Young people with ME do not need an RCT to know that if they place their hand on a hotplate, they get burned. Had young people and their carers been given enough opportuniity to report their experiences of physiotherapy and occupational therapy?
To state, as the Executive Summary does, that "there is no evidence for the efficacy or otherwise of pacing as an effective management strategy for children and young people with CFS/ME" is to ignore evidence from patient surveys which include people of all ages and form evidence of vital importance.
Evidence of the damage that can be caused by exercise had been offered to the group writing the guideline but this offer was not taken up. In addition, there are very experienced clinicians who can describe precisely what happens to a child with ME given over-zealous physiotherapy (temporary paralysis being just one of the effects). Sadly, one of these great clinicians is no longer alive, and others who may have made representations have perhaps had their evidence relegated to a lower level.
We are all - writers, advisers and consumers of this guideline - prisoners of the "evidence-based" dogma. As a result, the Trust's warning was not -indeed, could not be - included.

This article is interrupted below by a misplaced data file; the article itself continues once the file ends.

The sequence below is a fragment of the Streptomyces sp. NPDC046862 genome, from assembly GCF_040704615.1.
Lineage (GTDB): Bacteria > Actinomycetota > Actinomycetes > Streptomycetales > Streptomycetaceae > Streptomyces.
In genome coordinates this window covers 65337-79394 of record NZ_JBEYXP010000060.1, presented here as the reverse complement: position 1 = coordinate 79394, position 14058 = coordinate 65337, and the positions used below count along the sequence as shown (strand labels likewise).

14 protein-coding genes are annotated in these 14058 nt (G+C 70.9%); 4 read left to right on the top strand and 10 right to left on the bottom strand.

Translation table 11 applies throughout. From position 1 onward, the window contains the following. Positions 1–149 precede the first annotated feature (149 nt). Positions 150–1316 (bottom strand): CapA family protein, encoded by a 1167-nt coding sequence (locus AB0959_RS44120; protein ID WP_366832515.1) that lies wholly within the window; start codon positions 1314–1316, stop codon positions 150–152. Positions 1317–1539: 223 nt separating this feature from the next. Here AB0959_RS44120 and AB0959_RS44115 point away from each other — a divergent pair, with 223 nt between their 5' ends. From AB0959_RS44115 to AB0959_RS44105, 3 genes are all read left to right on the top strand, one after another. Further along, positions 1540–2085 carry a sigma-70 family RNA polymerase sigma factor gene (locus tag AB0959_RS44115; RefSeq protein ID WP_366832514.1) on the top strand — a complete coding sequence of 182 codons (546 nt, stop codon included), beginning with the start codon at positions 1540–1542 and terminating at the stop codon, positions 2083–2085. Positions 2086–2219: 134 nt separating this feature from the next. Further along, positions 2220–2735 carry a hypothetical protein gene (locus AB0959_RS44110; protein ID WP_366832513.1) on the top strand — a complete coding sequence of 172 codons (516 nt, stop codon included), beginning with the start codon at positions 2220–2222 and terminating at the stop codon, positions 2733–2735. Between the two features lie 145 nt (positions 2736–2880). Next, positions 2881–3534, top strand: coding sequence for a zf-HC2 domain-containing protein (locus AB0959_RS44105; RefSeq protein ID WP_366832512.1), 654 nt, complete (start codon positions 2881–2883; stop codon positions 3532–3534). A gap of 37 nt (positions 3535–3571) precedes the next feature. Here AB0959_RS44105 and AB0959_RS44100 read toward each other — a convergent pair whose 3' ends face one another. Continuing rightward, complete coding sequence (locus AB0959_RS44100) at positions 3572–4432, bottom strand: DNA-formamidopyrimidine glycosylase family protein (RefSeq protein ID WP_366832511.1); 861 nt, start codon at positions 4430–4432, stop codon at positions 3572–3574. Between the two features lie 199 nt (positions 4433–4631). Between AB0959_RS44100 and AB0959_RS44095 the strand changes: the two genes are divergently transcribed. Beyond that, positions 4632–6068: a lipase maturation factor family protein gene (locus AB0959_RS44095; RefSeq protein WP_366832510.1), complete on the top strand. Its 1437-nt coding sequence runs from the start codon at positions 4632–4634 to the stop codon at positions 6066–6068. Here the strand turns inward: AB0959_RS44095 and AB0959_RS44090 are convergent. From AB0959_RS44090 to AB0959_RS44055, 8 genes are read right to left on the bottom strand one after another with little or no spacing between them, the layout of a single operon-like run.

*Was sufficient time allocated for consulation?*
The guideline, finally launched on Thursday 3 February 2005 at Westminster, began overrunning its original timetable early on in the process, but the College nevertheless decided to publish almost on time. This meant the contraction of the consultative process.
We advised that the timetable be allowed to slip so that the Delphi and Stakeholder consultative processes could be given the originally allotted span of time. This was not done. We feel this is regrettable.Quality is more important than time in a matter of such importance.
*Doctor Still Knows Best?*
Sadly, there is a gulf between the kind of language that we advised and the language that has been used.